TPP is a 12-nation agreement currently being negotiated between the governments of the United States and 11 other countries (Canada, Mexico, Peru , Chile, New Zealand, Australia, Brunei Darussalam, Singapore, Malaysia, Vietnam, and Japan). TPP is being pushed by corporate interests seeking to enact a wide variety of policies into law that undermine the public interest on behalf of their profits, policies that would be vigorously opposed if presented as individual pieces of legislation rather than being lumped into a massive, obscure international trade agreement. 

TPP threatens to undermine environmental protection, prohibit financial industry regulation, encourage privatization of public services, offshore jobs to sweatshops, endanger wildlife, threaten food safety standards, destroy family farms while promoting industrial agriculture, limit access to lifesaving medicines by extending the life of corporate drug patents, ban government procurement policies like “Buy Green” and “Buy Local”, curtail internet freedom, and limit democracy by creating tribunals where corporations can attack governments for enforcing laws that protect the public from destructive corporate greed. 

handpointRTig Read my full interview with Adam Weissman here

High Noon for the Eco-System

high noon 2

“The earth is not dying. It is being killed, and the people killing it have names and addresses.” (Utah Phillips)

We need a loud global alarm clock and we need it now. In fact, we could use a bunch of ‘em—tick-tick-ticking in every city and town on the planet to remind us humans that time is of the essence.

Our eco-system is finite and there is a point of no return. With this in mind, we could all kick things up a notch or three in terms of urgency, solidarity, and methods. Maybe such an escalation could begin with a showing of High Noon?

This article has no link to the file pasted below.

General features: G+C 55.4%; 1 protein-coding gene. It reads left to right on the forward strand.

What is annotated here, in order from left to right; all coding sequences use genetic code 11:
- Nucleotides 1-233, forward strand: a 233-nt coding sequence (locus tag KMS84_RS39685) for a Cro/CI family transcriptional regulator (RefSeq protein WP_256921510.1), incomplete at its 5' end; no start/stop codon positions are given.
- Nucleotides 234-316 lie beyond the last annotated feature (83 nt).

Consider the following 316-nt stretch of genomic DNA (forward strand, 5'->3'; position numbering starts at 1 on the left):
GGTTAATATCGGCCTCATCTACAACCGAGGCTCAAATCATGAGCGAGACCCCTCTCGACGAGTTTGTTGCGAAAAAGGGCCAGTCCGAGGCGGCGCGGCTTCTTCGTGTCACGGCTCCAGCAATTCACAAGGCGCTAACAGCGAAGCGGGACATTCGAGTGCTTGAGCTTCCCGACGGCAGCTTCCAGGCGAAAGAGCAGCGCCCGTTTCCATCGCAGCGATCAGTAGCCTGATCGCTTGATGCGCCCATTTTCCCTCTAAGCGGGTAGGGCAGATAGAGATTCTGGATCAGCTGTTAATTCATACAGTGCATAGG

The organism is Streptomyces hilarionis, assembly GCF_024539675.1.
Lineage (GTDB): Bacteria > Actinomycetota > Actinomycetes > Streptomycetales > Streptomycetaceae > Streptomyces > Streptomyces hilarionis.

I watched this classic 1952 film for the thousandth time recently and found myself focused on the moment when Amy (Grace Kelly), the pacifist wife of Marshal Kane (Gary Cooper), shoots and kills a man to save her husband’s life. Earlier in the film, Amy had declared:

“My father and my brother were killed by guns. They were on the right side but that didn’t help them any when the shooting started. My brother was nineteen. I watched him die. That’s when I became a Quaker. I don’t care who’s right or who’s wrong. There’s got to be some better way for people to live.”

However, she not only ends up shooting a man, she also fights off the main villain, which allows Marshal Kane to finish him.


Before you run and tell Gandhi on me, I’m not suggesting that you shoot anyone. However, I am urging you to recognize that those clock hands are inching towards noon and it’s high time to surprise yourself (as Grace Kelly’s character did) with your ability to take things to a new level.

3 Ways to Start Beating the Clock

1. Recognize the Urgency/Emergency

As highlighted above, when the stakes are high, we often react almost automatically. If you see a child wandering toward a busy boulevard, no one has to tell you what to do. If you see an entire eco-system in crisis, listen to your heart and respond.

2. Create Solidarity

A social system designed to keep us alone and staring at TV, computer, and cell phone screens all day—a system founded on privilege and hierarchy—is not conducive to collective action. Break the cycle and cultivate authentic, face-to-face community.

3. Discover New Tools and Tactics

As dynamics evolve, so must tactics. What’s in your toolbox?


(Occupy this Book: Mickey Z. on Activism can be ordered here.)